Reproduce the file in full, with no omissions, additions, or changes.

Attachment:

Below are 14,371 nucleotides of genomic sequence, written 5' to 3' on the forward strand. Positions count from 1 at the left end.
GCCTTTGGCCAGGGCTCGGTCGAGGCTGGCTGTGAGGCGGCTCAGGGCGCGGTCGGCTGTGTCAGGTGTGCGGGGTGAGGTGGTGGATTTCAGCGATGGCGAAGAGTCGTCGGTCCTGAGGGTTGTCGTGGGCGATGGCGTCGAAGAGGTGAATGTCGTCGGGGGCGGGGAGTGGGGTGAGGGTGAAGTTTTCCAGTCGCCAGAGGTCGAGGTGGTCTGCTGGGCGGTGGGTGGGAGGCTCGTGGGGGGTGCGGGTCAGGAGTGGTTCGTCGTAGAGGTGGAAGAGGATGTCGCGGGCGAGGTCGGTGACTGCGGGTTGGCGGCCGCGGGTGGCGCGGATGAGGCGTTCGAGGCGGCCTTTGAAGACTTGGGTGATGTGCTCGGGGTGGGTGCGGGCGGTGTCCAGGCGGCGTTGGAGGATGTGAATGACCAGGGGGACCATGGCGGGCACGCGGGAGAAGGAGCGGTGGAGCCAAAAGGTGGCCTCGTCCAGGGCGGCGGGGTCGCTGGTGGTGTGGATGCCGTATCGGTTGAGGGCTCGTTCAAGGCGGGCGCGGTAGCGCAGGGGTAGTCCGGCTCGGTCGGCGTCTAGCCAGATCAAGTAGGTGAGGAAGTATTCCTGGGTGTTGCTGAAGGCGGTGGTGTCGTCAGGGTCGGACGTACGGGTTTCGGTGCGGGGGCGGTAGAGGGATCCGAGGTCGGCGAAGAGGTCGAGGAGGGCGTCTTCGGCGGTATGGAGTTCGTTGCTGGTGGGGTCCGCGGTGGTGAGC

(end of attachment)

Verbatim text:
Below are 14,371 nucleotides of genomic sequence, written 5' to 3' on the forward strand. Positions count from 1 at the left end.
GCCTTTGGCCAGGGCTCGGTCGAGGCTGGCTGTGAGGCGGCTCAGGGCGCGGTCGGCTGTGTCAGGTGTGCGGGGTGAGGTGGTGGATTTCAGCGATGGCGAAGAGTCGTCGGTCCTGAGGGTTGTCGTGGGCGATGGCGTCGAAGAGGTGAATGTCGTCGGGGGCGGGGAGTGGGGTGAGGGTGAAGTTTTCCAGTCGCCAGAGGTCGAGGTGGTCTGCTGGGCGGTGGGTGGGAGGCTCGTGGGGGGTGCGGGTCAGGAGTGGTTCGTCGTAGAGGTGGAAGAGGATGTCGCGGGCGAGGTCGGTGACTGCGGGTTGGCGGCCGCGGGTGGCGCGGATGAGGCGTTCGAGGCGGCCTTTGAAGACTTGGGTGATGTGCTCGGGGTGGGTGCGGGCGGTGTCCAGGCGGCGTTGGAGGATGTGAATGACCAGGGGGACCATGGCGGGCACGCGGGAGAAGGAGCGGTGGAGCCAAAAGGTGGCCTCGTCCAGGGCGGCGGGGTCGCTGGTGGTGTGGATGCCGTATCGGTTGAGGGCTCGTTCAAGGCGGGCGCGGTAGCGCAGGGGTAGTCCGGCTCGGTCGGCGTCTAGCCAGATCAAGTAGGTGAGGAAGTATTCCTGGGTGTTGCTGAAGGCGGTGGTGTCGTCAGGGTCGGACGTACGGGTTTCGGTGCGGGGGCGGTAGAGGGATCCGAGGTCGGCGAAGAGGTCGAGGAGGGCGTCTTCGGCGGTATGGAGTTCGTTGCTGGTGGGGTCCGCGGTGGTGAGC